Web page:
Navigating College Handbook

Leaving high school and going to college is complicated for everyone. But if you’re a student on the autism spectrum who is about to enter higher education for the first time, it might be a little bit more complicated for you.

Maybe you’re worried about getting accommodations, getting places on time, or dealing with sensory issues in a new environment. Maybe you could use some advice on how to stay healthy at school, handle dating and relationships, or talk to your friends and classmates about your disability. Maybe you want to talk to someone who’s already dealt with these issues. That’s where we come in.

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Navigating College
is an introduction to the college experience from those of us who’ve been there. The writers and contributors are Autistic adults, and we’re giving you the advice that we wish someone could have given us when we headed off to college. We wish we could sit down and have a chat with each of you, to share our experiences and answer your questions. But since we can’t teleport, and some of us have trouble meeting new people, this book is the next best thing…..”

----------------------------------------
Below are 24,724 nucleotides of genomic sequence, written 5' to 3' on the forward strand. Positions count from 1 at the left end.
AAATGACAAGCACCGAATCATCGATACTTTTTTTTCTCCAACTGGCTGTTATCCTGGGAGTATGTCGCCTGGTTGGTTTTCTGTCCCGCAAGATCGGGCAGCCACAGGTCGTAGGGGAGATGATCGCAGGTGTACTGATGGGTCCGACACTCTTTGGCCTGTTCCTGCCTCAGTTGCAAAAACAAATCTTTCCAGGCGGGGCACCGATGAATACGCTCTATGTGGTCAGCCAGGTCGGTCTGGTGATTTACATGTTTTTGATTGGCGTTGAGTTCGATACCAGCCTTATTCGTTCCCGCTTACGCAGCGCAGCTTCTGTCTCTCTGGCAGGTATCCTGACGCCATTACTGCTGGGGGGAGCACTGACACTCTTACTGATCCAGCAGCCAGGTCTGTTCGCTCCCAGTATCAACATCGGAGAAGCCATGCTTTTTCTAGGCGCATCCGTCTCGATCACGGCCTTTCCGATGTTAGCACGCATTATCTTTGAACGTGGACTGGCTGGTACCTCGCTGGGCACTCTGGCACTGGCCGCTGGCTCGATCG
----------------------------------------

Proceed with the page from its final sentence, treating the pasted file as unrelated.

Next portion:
Ari Ne’eman | President
The Autistic Self Advocacy Network

Website: http://www.navigatingcollege.org/
Download: PDF

Education Life: ABC’s of Accommodations

New York Times by Roger H. Martin

October 30, 2012

ACCORDING to the most recent government figures, about 11 percent of undergraduates, or over two million students, have a disability. Most have learning disabilities, like dyslexia or attention deficit hyperactivity disorder, but 15 percent have an orthopedic or mobility impairment; 6 percent have a hearing impairment; and 3 percent are blind or visually impaired.

Although elementary and secondary schools are required by law to attempt to identify students with a disability and document their needs, in college it is the responsibility of students to identify themselves and request services.

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